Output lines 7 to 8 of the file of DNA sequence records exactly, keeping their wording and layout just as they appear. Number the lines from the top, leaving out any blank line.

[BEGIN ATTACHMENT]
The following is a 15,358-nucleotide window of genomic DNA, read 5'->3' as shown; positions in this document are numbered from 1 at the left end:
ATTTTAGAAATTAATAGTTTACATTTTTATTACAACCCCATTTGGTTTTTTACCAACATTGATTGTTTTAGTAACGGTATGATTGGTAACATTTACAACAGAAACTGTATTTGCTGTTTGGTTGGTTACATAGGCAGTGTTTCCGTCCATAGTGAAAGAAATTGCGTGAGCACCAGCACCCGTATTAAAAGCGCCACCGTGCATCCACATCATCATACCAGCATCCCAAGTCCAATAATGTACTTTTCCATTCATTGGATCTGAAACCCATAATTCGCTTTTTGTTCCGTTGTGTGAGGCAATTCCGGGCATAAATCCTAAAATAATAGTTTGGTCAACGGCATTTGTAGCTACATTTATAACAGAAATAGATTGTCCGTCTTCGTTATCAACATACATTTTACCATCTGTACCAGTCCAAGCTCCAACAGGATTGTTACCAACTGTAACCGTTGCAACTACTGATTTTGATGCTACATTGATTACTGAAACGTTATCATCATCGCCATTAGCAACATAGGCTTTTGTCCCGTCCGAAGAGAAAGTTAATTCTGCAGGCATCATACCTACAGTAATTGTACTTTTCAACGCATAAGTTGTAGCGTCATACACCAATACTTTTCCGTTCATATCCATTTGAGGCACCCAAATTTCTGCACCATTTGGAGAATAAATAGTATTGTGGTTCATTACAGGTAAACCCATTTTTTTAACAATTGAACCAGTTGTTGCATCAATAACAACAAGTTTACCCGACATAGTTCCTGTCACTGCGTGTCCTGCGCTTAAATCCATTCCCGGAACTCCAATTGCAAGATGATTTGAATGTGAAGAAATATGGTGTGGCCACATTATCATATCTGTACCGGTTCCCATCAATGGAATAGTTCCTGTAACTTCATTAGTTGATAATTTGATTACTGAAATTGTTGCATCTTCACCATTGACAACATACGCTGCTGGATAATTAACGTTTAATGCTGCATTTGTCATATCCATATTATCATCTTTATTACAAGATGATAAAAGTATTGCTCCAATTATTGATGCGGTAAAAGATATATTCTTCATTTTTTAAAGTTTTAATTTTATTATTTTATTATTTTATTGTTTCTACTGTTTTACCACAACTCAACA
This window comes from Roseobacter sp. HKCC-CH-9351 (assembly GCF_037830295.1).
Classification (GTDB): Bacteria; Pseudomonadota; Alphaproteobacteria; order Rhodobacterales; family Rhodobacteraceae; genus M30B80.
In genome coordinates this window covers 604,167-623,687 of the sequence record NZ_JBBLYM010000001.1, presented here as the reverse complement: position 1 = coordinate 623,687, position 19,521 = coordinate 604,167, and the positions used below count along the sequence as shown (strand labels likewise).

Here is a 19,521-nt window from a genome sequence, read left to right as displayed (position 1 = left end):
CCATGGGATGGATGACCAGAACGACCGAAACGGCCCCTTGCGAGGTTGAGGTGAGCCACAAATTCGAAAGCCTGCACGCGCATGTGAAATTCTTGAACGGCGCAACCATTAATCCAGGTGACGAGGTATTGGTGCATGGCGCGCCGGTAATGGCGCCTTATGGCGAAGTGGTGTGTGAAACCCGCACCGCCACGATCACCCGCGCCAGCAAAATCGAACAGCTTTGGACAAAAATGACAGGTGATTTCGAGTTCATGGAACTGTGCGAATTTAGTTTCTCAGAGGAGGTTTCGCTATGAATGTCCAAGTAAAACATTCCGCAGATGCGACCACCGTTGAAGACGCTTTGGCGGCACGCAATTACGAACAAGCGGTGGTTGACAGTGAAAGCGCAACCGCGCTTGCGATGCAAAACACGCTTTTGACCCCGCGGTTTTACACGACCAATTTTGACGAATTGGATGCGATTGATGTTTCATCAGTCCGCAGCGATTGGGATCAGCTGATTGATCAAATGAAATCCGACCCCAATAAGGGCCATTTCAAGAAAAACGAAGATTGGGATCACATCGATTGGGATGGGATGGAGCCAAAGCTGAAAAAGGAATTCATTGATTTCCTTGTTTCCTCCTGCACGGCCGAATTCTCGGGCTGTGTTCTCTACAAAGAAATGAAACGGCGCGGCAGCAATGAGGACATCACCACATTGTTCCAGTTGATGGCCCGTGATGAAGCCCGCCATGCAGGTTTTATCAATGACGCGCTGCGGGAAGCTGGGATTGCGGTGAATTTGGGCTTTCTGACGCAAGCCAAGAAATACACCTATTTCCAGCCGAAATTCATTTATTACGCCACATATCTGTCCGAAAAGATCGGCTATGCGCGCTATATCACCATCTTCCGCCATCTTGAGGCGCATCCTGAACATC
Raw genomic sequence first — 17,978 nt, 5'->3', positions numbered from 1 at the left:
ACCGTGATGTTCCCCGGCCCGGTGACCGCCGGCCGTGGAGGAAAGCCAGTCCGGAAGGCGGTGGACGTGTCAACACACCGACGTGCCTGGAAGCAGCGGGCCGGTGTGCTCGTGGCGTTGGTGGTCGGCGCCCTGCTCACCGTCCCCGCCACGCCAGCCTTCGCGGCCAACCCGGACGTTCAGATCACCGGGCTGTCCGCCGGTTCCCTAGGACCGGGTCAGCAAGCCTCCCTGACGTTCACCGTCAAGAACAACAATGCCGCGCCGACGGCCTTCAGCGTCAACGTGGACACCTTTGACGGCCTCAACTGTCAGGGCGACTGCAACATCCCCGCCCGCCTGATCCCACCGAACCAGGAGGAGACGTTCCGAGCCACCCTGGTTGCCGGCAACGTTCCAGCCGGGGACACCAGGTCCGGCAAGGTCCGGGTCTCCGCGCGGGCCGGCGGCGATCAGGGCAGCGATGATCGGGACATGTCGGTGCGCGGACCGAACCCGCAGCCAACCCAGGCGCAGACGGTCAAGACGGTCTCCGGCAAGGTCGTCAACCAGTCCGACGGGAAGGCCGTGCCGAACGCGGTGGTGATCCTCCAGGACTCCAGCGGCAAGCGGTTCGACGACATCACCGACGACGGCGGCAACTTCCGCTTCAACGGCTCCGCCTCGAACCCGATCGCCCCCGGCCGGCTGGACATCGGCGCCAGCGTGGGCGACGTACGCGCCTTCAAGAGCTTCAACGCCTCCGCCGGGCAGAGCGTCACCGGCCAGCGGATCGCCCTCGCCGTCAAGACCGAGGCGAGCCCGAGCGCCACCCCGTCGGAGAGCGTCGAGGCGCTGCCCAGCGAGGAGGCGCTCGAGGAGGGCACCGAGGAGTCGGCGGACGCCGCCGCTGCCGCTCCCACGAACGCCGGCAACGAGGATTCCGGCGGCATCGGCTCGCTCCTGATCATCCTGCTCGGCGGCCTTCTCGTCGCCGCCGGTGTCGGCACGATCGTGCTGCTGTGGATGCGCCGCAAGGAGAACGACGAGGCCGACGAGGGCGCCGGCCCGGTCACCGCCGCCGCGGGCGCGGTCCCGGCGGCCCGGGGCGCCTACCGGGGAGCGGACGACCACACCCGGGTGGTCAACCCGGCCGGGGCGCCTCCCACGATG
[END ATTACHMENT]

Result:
CCATGGGATGGATGACCAGAACGACCGAAACGGCCCCTTGCGAGGTTGAGGTGAGCCACAAATTCGAAAGCCTGCACGCGCATGTGAAATTCTTGAACGGCGCAACCATTAATCCAGGTGACGAGGTATTGGTGCATGGCGCGCCGGTAATGGCGCCTTATGGCGAAGTGGTGTGTGAAACCCGCACCGCCACGATCACCCGCGCCAGCAAAATCGAACAGCTTTGGACAAAAATGACAGGTGATTTCGAGTTCATGGAACTGTGCGAATTTAGTTTCTCAGAGGAGGTTTCGCTATGAATGTCCAAGTAAAACATTCCGCAGATGCGACCACCGTTGAAGACGCTTTGGCGGCACGCAATTACGAACAAGCGGTGGTTGACAGTGAAAGCGCAACCGCGCTTGCGATGCAAAACACGCTTTTGACCCCGCGGTTTTACACGACCAATTTTGACGAATTGGATGCGATTGATGTTTCATCAGTCCGCAGCGATTGGGATCAGCTGATTGATCAAATGAAATCCGACCCCAATAAGGGCCATTTCAAGAAAAACGAAGATTGGGATCACATCGATTGGGATGGGATGGAGCCAAAGCTGAAAAAGGAATTCATTGATTTCCTTGTTTCCTCCTGCACGGCCGAATTCTCGGGCTGTGTTCTCTACAAAGAAATGAAACGGCGCGGCAGCAATGAGGACATCACCACATTGTTCCAGTTGATGGCCCGTGATGAAGCCCGCCATGCAGGTTTTATCAATGACGCGCTGCGGGAAGCTGGGATTGCGGTGAATTTGGGCTTTCTGACGCAAGCCAAGAAATACACCTATTTCCAGCCGAAATTCATTTATTACGCCACATATCTGTCCGAAAAGATCGGCTATGCGCGCTATATCACCATCTTCCGCCATCTTGAGGCGCATCCTGAACATC
Raw genomic sequence first — 17,978 nt, 5'->3', positions numbered from 1 at the left: